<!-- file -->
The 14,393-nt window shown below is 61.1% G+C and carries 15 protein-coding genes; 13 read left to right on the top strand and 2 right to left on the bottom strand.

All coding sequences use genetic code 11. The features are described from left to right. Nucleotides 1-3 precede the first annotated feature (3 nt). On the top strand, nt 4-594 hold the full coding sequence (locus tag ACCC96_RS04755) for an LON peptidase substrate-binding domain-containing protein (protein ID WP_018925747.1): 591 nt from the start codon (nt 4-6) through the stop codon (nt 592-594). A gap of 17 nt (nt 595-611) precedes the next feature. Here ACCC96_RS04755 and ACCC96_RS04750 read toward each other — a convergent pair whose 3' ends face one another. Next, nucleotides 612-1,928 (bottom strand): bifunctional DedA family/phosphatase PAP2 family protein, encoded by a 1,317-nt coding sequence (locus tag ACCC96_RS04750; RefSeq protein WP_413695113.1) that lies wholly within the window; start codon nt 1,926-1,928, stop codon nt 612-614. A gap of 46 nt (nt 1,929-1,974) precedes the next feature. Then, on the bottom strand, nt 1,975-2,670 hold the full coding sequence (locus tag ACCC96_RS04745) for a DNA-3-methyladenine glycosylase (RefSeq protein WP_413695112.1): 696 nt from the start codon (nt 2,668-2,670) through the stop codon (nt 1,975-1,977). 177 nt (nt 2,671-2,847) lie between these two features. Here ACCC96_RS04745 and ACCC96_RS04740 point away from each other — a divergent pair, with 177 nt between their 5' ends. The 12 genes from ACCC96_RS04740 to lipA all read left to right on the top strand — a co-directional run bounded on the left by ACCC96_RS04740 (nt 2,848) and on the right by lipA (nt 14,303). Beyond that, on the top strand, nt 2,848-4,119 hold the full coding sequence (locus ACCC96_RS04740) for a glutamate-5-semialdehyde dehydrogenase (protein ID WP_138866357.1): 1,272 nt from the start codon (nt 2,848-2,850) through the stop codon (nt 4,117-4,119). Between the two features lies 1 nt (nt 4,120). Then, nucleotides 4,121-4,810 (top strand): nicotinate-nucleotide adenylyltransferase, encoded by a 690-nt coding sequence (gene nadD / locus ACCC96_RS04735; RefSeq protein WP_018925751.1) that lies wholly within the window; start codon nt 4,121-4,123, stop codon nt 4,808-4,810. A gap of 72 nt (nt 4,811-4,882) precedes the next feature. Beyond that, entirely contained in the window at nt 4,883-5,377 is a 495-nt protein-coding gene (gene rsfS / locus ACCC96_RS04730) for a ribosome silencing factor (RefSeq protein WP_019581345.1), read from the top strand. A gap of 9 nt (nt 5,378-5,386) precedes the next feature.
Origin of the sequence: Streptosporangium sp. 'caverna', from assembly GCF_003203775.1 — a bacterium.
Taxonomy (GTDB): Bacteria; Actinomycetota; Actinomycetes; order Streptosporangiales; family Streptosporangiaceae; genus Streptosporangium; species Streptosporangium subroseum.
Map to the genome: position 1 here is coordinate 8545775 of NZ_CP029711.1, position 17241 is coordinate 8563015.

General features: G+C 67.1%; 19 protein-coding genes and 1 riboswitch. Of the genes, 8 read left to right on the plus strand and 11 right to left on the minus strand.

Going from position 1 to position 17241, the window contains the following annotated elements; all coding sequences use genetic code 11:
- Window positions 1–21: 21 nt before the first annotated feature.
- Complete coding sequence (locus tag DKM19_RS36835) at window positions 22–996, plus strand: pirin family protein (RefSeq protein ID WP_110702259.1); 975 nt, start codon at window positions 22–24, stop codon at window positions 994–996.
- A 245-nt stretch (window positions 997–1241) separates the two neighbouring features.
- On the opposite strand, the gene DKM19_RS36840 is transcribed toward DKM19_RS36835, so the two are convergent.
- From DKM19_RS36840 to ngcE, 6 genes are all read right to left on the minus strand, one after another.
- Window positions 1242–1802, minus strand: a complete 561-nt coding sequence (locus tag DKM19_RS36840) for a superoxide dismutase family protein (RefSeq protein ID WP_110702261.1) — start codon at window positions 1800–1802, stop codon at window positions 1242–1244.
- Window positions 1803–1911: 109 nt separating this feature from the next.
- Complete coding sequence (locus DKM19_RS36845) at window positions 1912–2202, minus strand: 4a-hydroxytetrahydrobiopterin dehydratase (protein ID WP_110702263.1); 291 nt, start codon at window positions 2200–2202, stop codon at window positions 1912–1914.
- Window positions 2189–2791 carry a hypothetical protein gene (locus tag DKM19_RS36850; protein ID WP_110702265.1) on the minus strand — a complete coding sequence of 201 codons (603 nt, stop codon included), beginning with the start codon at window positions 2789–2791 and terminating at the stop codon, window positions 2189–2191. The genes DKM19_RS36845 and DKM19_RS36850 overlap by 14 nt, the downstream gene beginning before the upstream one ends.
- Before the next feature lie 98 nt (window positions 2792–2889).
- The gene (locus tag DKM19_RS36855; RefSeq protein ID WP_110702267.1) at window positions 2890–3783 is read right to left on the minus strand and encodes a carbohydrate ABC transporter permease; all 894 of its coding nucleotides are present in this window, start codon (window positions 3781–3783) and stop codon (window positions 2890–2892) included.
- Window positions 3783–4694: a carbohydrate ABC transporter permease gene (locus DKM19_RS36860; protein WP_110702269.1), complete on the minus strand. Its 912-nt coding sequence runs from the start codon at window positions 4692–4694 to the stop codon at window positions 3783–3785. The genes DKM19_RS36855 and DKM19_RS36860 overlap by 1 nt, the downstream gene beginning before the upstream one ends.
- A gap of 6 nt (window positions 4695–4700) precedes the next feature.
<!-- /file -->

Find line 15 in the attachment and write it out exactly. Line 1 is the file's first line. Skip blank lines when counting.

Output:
- Complete coding sequence (locus DKM19_RS36845) at window positions 1912–2202, minus strand: 4a-hydroxytetrahydrobiopterin dehydratase (protein ID WP_110702263.1); 291 nt, start codon at window positions 2200–2202, stop codon at window positions 1912–1914.